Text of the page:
It turns out Trump is on pace to fire a person every week, just like in his reality show. As you surely know, Mike Flynn has been ousted as National Security Advisor, along with his Deputy, KT McFarland.
There has been some confusion about what intelligence the spooks who just caused Flynn to be fired relied on. So let’s start with this detail from last night’s WaPo story:
After the sanctions were rolled out, the Obama administration braced itself for the Russian retaliation. To the surprise of many U.S. officials, Russian President Vladimir Putin announced on Dec. 30 that there would be no response. Trump praised the decision on Twitter.
Intelligence analysts began to search for clues that could help explain Putin’s move. The search turned up Kislyak’s communications, which the FBI routinely monitors, and the phone call in question with Flynn, a retired Army lieutenant general with years of intelligence experience.
From that call and subsequent intercepts, FBI agents wrote a secret report summarizing Flynn’s discussions with Kislyak.
That is, in response to questions elicited by Putin’s response, analysts actually read the intercepts of the Flynn-Kislyak call, which led to further monitoring of the conversations. And contrary to what HPSCI Chair Devin Nunes is whining, FBI would have access to Flynn’s side of the call right away, because they would own the tap (and in any case, they’d get unminimized copies of anything from NSA).
Some have pointed to this passage to suggest that the FBI was always listening in.
U.S. intelligence reports during the 2016 presidential campaign showed that Kislyak was in touch with Flynn, officials said. Communications between the two continued after Trump’s victory on Nov. 8, according to officials with access to intelligence reports on the matter.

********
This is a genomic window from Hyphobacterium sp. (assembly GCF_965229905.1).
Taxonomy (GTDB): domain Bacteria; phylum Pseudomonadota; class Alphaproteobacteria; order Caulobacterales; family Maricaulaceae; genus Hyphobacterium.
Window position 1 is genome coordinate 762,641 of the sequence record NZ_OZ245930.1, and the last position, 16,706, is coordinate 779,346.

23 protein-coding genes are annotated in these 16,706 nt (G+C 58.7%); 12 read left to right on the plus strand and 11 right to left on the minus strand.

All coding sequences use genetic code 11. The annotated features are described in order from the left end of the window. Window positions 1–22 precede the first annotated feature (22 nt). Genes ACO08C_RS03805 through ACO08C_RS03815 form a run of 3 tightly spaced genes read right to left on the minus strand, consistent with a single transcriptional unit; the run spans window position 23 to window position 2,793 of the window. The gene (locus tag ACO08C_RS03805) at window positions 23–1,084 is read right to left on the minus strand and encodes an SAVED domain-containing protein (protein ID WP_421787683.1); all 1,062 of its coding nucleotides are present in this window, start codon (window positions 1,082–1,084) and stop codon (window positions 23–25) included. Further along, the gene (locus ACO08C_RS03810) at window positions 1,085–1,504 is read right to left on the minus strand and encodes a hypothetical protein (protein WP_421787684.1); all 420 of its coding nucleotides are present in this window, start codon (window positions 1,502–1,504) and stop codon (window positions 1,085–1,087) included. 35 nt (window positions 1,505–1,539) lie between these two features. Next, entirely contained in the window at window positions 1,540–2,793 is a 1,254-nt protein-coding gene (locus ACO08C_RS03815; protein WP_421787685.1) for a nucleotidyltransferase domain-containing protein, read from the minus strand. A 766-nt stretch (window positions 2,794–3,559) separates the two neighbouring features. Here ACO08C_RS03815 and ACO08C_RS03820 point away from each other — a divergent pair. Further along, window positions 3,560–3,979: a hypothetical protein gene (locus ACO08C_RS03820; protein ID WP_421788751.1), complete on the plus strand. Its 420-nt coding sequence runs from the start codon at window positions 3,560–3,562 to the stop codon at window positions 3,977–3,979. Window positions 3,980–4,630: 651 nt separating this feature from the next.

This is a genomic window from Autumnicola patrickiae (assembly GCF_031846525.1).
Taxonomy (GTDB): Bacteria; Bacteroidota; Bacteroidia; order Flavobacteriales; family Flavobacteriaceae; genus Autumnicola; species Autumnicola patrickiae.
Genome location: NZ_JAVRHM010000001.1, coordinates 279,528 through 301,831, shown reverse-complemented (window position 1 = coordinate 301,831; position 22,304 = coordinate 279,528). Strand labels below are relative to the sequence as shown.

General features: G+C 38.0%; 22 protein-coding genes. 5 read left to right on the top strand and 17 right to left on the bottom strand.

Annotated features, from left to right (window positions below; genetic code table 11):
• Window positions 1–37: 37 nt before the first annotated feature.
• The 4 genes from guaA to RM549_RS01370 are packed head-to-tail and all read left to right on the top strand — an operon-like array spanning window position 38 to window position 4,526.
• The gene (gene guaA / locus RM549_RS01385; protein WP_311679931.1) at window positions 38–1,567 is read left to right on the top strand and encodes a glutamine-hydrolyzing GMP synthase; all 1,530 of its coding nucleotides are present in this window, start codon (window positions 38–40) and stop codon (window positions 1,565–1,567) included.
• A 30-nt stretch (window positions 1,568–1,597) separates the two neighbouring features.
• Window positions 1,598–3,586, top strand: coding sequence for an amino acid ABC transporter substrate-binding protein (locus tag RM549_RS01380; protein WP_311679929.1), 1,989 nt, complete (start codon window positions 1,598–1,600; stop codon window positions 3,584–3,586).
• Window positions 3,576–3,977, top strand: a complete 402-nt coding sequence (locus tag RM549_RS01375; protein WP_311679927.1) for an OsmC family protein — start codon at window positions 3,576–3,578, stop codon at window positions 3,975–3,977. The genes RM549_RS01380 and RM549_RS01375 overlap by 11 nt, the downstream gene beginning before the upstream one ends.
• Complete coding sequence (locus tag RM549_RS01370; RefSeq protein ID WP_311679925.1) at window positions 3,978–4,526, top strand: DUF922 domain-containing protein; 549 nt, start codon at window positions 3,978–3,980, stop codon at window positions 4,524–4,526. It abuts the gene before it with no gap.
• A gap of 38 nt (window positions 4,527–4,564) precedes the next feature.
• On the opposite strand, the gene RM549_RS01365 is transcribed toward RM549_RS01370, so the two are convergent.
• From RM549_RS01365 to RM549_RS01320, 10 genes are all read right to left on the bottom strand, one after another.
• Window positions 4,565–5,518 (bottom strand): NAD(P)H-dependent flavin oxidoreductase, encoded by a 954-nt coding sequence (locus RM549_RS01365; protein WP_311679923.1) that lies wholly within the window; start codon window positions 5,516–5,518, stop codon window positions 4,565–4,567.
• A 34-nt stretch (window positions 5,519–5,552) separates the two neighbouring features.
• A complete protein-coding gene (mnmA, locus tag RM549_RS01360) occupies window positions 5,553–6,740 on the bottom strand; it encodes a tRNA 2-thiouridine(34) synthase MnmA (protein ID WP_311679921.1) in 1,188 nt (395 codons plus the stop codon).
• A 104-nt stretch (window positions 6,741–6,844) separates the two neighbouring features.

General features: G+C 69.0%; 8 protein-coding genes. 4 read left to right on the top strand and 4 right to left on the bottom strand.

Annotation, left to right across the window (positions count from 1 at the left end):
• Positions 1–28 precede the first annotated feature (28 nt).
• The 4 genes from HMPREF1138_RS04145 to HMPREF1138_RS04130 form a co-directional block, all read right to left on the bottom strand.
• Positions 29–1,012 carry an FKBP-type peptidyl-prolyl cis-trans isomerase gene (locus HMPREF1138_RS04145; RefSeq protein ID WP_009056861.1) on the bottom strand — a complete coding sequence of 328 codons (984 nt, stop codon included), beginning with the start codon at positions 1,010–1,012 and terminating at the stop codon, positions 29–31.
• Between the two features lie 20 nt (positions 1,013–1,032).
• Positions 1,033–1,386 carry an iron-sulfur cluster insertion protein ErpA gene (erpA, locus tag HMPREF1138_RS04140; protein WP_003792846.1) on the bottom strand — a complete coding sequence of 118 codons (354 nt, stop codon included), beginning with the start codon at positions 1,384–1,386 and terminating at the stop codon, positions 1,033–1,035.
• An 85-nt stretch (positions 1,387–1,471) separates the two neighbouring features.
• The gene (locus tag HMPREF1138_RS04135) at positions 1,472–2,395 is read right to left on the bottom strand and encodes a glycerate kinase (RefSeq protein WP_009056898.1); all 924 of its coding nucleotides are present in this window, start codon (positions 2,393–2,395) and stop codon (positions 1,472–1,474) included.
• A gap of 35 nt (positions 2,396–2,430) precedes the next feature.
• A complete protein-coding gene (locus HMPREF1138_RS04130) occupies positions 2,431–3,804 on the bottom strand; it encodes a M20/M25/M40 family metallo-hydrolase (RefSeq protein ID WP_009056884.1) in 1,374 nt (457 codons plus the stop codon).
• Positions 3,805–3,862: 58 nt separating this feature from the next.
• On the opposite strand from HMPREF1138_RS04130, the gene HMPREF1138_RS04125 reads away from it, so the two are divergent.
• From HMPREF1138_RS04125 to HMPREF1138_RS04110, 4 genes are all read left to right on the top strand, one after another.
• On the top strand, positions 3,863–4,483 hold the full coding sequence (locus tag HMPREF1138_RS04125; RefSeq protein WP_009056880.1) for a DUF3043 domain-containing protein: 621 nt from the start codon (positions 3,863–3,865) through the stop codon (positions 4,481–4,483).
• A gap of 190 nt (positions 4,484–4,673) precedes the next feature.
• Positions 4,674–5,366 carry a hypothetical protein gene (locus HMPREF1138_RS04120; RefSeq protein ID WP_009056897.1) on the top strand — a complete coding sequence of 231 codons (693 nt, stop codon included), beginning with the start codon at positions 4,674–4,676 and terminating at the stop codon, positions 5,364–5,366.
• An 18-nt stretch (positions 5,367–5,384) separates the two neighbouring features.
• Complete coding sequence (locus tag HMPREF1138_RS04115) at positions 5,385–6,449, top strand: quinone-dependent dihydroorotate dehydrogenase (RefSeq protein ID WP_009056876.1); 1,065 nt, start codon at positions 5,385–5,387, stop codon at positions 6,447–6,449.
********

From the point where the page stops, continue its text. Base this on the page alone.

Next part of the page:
It’s quite likely that’s not the case. After all, even Michael McFaul (who served as Ambassador to Russia at the beginning of the Obama Administration) said it was normal to have such calls before inauguration. Moreover, the FBI wouldn’t need to access the content of communications to learn that they were taking place. The metadata would be enough. And the actual content of the contacts would remain in some server in Utah.
Also, some have suggested that Flynn must be the Trump associate against whom a single FISA order was obtained in October. That’s unlikely, first of all, because if there were a FISA order on Flynn, then the FBI wouldn’t have needed the weird Putin response to lead them to read the actual content of calls (not to mention, the WaPo is clear that the contacts were collected as a result of normal monitoring of a foreign diplomat). Furthermore, most reports of that FISA order suggest the FBI first asked for four orders (in June and July) but only got one, in October. So it’s likely that FISA order covers another of Trump’s Russian buddies.
Finally, remember that for a great deal of SIGINT, FBI wouldn’t need a warrant. That’s because Obama changed the EO 12333 sharing rules just 4 days after the IC started getting really suspicious about Flynn’s contacts with Russia. That would make five years of intercepts available to FBI without a warrant in any counterintelligence cases, as this one is.
Update: Corrected KT McFarland instead of KC. Also, I’ve been informed she’ll stick around until Trump names a new NSA.